Laser Bending Ply Wood




About: I'm a social-worker, working with 12 - 23 year-olds. I used to be a printer. In 2018 I opened a small makerspace ( in my house, where I have lasercutters, 3d-printers, Arduino's, Mindstorms and ...

Inspired by this post on the Glowforge forum I tried to bend wood without using 'living hinges' that go all the way trough the wood, but by cutting almost through the wood. The difference with the idea from het Glowforge forum is not to engrave but just to cut the lines.

To do this I had to cut lines side by side, almost trough the wood. The more lines, the smaller the radius of the bend can be.

First I created a huge amount of kindle wood, but when I managed to get the laser settings just right, and the result was great.

For a radius of 2,5 cm (1 inch) in 4 mm ply, I used a distance of 1 mm between the cuts and that worked just fine.

Step 1: You Will Need


  • 4 mm ply wood


  • Lasercutter
  • Clamps
  • Glue
  • Sanding paper
  • Laquer
  • Brush

Step 2: Experimenting

Evansd2 engraved wedges into the wood to make the bends. That worked great but takes forever to do. I thought it would be much quicker to just cut lines. To make the same bends I need much more lines.

This experimenting phase is absolutely necessary before you start on the real piece. For me tho whole project was an experiment.

I finally ended up cutting 3 times as fast for the bends than I would do for the normal cutting lines.

Also I did the cutting from one side of the wood and the bending lines on the other side.

Finally I found out that you need to make the wood wet before bending, but making it wet also changed the dimensions of the wood, so you'll have to let it dry again before you can glue it and than still the dimensions probably have changed.

For my desired radius of 2,5 cm, my line distance of 1 mm worked fine in 4 mm ply wood.

Step 3: First Try Cutting

Now that I have figured out how to do the bends, it is time to make something. My first attempt will be a simple bowl.

  • First cut the long strip that will wrap all around the bowl and cut the bottom and rim.
  • Than turn the strip over to cut in the bending lines. (I added a little engraved 1 x 1 mm square in the left top corner of the strip to align the cutting lines on the cut strip.)
    To keep the strip in place when it is bend around the bowl, I added a circle like in a puzzle piece. To make it look nice, I added some engraving to make it into an infinity symbol.
  • Before you can bend the wood you'll need to soak it in hot water for a couple of minutes.

I added the original Gravit Designer files and the PDF laser files.

Step 4: First Try Glueing

  • I wrapped the wet strip around the bottom and the rim and used a clamp and rubber band to keep it in place while it was drying.
    When the wood was dry it kept it's shape already a little.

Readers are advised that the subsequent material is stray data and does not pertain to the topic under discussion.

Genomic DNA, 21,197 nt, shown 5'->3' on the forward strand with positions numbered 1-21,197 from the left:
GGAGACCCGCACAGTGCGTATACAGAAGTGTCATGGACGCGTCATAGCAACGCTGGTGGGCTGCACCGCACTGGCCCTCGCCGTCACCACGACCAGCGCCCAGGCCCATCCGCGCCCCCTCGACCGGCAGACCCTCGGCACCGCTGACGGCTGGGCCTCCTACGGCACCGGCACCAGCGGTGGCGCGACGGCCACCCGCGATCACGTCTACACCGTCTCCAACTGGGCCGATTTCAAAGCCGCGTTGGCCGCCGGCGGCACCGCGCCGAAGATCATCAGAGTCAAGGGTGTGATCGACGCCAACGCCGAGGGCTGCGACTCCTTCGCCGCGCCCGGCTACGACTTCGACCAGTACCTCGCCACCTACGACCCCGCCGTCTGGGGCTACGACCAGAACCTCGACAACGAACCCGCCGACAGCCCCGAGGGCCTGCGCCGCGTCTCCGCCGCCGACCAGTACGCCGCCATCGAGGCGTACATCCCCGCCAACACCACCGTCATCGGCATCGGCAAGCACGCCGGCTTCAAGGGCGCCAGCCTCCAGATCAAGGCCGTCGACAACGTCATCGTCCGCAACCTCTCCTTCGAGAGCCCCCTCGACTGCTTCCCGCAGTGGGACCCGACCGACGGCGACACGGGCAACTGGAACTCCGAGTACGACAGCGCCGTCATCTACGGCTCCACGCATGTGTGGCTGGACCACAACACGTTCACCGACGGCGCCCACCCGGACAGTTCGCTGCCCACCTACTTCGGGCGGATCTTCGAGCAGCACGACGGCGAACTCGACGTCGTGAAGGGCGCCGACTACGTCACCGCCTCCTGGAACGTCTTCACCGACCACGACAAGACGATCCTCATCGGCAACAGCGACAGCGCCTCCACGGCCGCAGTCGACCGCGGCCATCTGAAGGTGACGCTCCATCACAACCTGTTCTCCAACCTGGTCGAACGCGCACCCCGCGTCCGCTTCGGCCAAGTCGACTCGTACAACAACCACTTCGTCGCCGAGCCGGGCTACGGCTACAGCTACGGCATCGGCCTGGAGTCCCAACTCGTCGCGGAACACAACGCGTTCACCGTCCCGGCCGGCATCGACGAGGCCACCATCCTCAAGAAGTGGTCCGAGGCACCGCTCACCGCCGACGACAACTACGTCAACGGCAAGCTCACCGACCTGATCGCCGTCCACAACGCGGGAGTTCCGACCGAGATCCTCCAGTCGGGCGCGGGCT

• Now I used clamps to glue it in place.

In the final picture you can see the infinity symbol that holds the wood together at the seam and the lips that hold the bottom and rim in place.

Step 5: The Box

For the final box I want to make a cleaner design without the lips and with a lid.

The method for making the box is exactly the same as with the previous design, only now I have two strips inside each other and I used finger joints instead of the puzzle circle.

  • Wrap the two wet strips of the box around the bottom and the two wet strips of the lid around the lip in the box. Hold them in place with clamps and rubber bands and let it dry.
  • Glue it all together and clamp again.

Step 6: Finishing the Box

To make this box a little nicer, I finished it of with lacquer.

  • Sand the box with 400, 600, 800 and 1000 grit sand paper.
  • Varnish with laquer.
  • Let dry.
  • Sand again.
  • Varnish again.

Step 7: Finished Box

You can see the bend lines on the inside of the box, but not on the outside.

I engraved the box with the IMDIB logo on the bottom.

The infinity symbol looks a bit nicer than the vinger joints, but I like them both.



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    15 Discussions


    Reply 9 months ago

    Nem értem magyarat. Kenyer is a nick-name that I've got when I lived for two years in Transylvania. I did pick up the Romanian language there, but the Hungarian was to hard to fully master. Bocsánat


    Reply 9 months ago

    Sorry for using hungarian.
    Nice work, i like it!


    Reply 9 months ago

    Don't be sorry. I liked it. (I just didn't understand it :P)


    9 months ago

    It is times like this that I wish I had a laser cutter/engraver. That looks awesome!


    9 months ago

    This is fantastic! Finally a laser cut box without charred finger joints or weird lacey living hinges at the corners.

    Super elegant result. I can't wait to try this myself!

    1 reply

    Reply 9 months ago

    Please show me your results. :)

    Kink Jarfold

    9 months ago on Step 7

    I see my mistake. I didn't cut my kerfs close enough together. This helps. Thanks for a great Instructable. KJ

    1 reply